Baltimore & Towson Lawyer Discusses The Child Support Guidelines
Many Baltimore & Middle River parents who have decided to go their separate ways are often faced with a battle related to child support. There are a number of factors taken into consideration prior to the court ordering a parent to pay a certain amount of child support. But is there ever a point at which a parent could be made to pay too much child support?
One of the common things that is shared among people in celebrity and non-celebrity status is the requirement to pay court-ordered child support if they have children with someone from whom they’ve divorced or left for whatever reason. Several media outlets recently ran a story highlighting a case involving Grammy Award winner Stevie Wonder, whose divorce from Kai Millard Morris was finalized in early October.
Wonder and Morris have two sons, age 14 and 10, and they will share custody. However, Wonder was ordered to pay $25,000 per month for child support. Many would say that the amount ordered is not a lot for someone of Wonder’s status. But many media outlets referred to the amount as “shocking” and “hefty.” The story has caused many mothers and fathers who are ordered to pay child support to ask the question: How much child support is too much?
What You Need to Know
The state of Maryland calculates a parent’s child support payment through the use of a formula known as the Child Support Guidelines. A judge will typically order child support based on the Guidelines -- unless it can be demonstrated that using them would not be proper or unjust.
Generally speaking, the parent with primary physical custody of the children is the one who receives support; however, the amount ordered can change depending on each parent’s income, as well as if the parents share physical custody (which, in Maryland means each parent has the children overnight for over 35 percent of the year).
In some states, a noncustodial parent who makes $3,000 per month and has three kids might be forced to pay almost half of his or her earnings. The factors considered for child support vary from state to state, but in Maryland, some of the more important factors include:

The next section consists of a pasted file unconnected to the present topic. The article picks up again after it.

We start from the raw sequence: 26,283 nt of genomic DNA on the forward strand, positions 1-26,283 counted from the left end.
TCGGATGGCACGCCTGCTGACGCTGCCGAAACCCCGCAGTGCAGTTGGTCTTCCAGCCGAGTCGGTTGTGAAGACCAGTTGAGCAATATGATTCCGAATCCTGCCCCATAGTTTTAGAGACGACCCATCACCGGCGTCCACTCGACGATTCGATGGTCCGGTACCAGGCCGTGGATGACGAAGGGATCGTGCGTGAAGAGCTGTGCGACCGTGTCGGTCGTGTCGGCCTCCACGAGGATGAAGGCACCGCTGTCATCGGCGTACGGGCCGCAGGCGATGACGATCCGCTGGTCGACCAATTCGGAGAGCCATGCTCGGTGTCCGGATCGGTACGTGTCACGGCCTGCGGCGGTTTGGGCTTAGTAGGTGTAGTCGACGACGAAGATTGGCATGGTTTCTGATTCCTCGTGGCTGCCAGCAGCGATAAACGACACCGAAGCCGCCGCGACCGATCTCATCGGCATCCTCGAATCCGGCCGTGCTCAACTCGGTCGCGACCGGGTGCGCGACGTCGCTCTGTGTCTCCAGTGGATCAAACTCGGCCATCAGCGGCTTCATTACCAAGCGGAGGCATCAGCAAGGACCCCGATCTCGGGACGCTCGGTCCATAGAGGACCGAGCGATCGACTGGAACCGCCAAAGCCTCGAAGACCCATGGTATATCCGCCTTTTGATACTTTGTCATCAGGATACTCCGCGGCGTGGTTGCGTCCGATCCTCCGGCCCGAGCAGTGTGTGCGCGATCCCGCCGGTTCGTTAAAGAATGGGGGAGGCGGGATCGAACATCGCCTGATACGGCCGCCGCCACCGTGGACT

- The actual monthly income of each parent, meaning wages/salary, as well as Social Security benefits, bonuses, alimony, workers’ compensation and other forms of income
- The adjusted actual monthly income of each parent, which takes into account any current child support obligations and alimony payments
- Childcare expenses (for working parents), which can include daycare or before and after care
- Health insurance
- Extraordinary medical expenses that are not covered by insurance
If the paying parent believes he or she is paying too much child support, that parent does have an option. He or she can ask the court to modify the payment; however, it should be noted that it will be difficult to get a court to lower the payment to an amount below that contained in the Guidelines. Still, if the parent can demonstrate why the Guideline amount is improper and why it would be in his or her children’s best interest to lower the amount, it may be possible to get it lowered.
Call For a Free Consultation
Call The Law Offices of Amar S. Weisman at (410) 321-4994 to schedule a Free Consultation. The Purpose of the consultation is to determine whether you want to retain this law firm as your Baltimore & Towson Family Lawyer. If you do wish to proceed, then you must pay a retainer. See Our Policy on Fees and Costs. The family firm is located next to The Circuit Court for Baltimore County, at 1018 Dulaney Valley Road, Towson, MD 21204.
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